- Author: Jeannette E. Warnert
The Fresno Bee today published an op-ed piece by UC Davis Chancellor Linda Katehi in which she gave examples of how UC Davis research has revolutionized the growing, harvesting and processing of agricultural crops in the San Joaquin Valley.
The article was prompted by Katehi's recent two-day tour of the valley with the dean of the UC Davis College of Agricultural and Environmental Sciences Neal Van Alfen. The administrators met with farmers, business leaders, policy makers, researchers and alumni of UC Davis.
"The San Joaquin Valley, one of the most significant farm production regions in the world, has a history that has been intertwined with UC Davis for generations," Katehi wrote.
She mentioned the following agricultural advances connected with UC Davis research:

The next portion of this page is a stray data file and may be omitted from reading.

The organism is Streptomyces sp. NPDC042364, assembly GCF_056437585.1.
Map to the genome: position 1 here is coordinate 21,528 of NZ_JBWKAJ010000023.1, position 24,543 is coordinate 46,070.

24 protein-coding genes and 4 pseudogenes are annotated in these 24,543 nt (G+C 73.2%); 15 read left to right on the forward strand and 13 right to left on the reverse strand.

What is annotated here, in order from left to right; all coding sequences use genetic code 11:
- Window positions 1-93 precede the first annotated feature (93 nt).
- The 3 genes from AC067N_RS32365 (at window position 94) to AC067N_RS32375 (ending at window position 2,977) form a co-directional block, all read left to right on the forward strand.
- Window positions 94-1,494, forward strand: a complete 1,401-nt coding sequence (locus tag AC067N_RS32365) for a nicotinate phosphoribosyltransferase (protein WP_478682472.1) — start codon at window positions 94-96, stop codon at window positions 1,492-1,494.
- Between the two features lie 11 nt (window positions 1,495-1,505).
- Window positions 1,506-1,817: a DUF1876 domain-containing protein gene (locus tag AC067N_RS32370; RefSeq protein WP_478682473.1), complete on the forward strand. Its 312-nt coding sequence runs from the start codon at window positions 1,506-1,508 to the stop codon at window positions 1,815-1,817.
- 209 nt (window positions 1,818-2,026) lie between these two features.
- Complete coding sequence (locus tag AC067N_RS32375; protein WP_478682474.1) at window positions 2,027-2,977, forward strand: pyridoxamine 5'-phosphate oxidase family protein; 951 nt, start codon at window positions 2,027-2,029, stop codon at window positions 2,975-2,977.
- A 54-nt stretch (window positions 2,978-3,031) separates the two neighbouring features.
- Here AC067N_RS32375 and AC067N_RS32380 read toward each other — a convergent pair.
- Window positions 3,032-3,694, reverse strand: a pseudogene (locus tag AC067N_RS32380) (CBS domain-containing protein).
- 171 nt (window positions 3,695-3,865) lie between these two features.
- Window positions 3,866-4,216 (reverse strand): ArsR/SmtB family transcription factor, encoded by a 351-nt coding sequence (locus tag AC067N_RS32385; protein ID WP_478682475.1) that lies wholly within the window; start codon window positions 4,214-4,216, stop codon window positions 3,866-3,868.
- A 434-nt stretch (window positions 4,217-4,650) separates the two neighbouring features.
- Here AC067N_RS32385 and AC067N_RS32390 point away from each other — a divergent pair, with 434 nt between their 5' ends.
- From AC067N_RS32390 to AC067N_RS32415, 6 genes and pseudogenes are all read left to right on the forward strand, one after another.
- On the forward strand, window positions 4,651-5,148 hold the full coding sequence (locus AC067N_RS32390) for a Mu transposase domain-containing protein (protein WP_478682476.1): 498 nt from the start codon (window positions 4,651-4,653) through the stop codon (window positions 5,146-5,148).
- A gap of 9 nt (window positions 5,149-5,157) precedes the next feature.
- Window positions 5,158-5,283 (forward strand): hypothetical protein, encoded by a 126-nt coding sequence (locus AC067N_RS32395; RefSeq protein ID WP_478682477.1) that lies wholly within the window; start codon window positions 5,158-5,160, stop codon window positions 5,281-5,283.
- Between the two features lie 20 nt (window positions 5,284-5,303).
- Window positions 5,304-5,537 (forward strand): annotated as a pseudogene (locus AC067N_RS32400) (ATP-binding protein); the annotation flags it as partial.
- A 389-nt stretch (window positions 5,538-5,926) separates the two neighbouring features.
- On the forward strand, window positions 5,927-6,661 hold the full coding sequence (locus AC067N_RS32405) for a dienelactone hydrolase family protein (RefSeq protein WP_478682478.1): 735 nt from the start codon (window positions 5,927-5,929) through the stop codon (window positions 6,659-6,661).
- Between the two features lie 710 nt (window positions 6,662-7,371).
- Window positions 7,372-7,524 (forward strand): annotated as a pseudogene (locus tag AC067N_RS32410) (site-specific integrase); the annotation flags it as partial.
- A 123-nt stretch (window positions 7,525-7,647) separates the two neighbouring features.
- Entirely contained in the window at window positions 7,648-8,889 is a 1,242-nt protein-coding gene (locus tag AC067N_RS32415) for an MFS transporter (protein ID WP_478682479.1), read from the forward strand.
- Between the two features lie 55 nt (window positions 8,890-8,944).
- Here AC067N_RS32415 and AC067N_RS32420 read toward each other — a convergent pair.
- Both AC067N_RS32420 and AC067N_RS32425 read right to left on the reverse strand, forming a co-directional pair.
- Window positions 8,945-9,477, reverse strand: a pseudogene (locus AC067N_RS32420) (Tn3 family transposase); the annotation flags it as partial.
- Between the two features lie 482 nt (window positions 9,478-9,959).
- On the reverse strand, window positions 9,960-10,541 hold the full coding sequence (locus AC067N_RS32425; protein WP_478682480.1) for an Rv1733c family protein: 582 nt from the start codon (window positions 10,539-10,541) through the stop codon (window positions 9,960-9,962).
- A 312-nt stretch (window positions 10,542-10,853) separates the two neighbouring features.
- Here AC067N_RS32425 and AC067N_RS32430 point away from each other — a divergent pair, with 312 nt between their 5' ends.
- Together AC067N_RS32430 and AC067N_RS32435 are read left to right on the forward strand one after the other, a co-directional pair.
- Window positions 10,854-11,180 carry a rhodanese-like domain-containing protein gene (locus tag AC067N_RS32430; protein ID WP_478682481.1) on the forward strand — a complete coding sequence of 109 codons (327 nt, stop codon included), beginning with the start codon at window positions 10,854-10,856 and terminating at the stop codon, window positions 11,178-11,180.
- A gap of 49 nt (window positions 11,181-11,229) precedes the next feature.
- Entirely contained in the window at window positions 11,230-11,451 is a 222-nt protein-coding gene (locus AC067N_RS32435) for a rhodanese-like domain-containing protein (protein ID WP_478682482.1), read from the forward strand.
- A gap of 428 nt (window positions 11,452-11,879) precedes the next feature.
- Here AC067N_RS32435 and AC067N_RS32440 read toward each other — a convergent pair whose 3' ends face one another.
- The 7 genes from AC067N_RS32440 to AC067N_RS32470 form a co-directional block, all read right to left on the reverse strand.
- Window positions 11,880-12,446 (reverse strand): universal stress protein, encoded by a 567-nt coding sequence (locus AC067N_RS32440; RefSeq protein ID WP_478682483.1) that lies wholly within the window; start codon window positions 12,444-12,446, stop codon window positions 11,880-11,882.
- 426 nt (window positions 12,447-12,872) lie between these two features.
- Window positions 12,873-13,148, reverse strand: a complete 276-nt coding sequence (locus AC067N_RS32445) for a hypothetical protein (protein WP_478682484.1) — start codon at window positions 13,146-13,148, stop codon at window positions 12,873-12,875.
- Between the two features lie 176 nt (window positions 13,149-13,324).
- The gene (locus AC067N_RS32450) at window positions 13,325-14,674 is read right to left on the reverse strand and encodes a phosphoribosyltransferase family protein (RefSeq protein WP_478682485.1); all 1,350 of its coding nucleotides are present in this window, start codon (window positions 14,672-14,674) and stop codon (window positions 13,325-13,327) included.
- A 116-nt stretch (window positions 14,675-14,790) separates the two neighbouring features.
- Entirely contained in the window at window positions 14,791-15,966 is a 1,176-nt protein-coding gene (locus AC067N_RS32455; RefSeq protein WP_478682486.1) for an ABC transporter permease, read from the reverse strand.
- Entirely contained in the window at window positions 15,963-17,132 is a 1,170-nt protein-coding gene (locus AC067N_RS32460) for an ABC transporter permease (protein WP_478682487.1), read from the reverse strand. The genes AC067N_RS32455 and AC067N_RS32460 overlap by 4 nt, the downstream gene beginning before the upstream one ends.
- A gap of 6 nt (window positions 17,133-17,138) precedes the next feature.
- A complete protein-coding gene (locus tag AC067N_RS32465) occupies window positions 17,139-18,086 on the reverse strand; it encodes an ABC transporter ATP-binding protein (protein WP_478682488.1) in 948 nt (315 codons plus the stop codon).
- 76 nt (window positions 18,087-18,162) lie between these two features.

- Tomato varieties and the mechanical harvest equipment that allows the tomato industry to thrive in California and prevented its move to other parts of the world
- Preventing the deterioration of the predominant almond variety planted in the valley
- Work with strawberries that has increased California production from three to four months a year to a year-round crop
Katehi asked valley residents to send a message to Sacramento lawmakers who are trying to agree on the state's 2011-12 budget about the importance of UC Davis to the state's heartland.
"The San Joaquin Valley is too important to California, the nation and the world to not be heard from," Katehi said.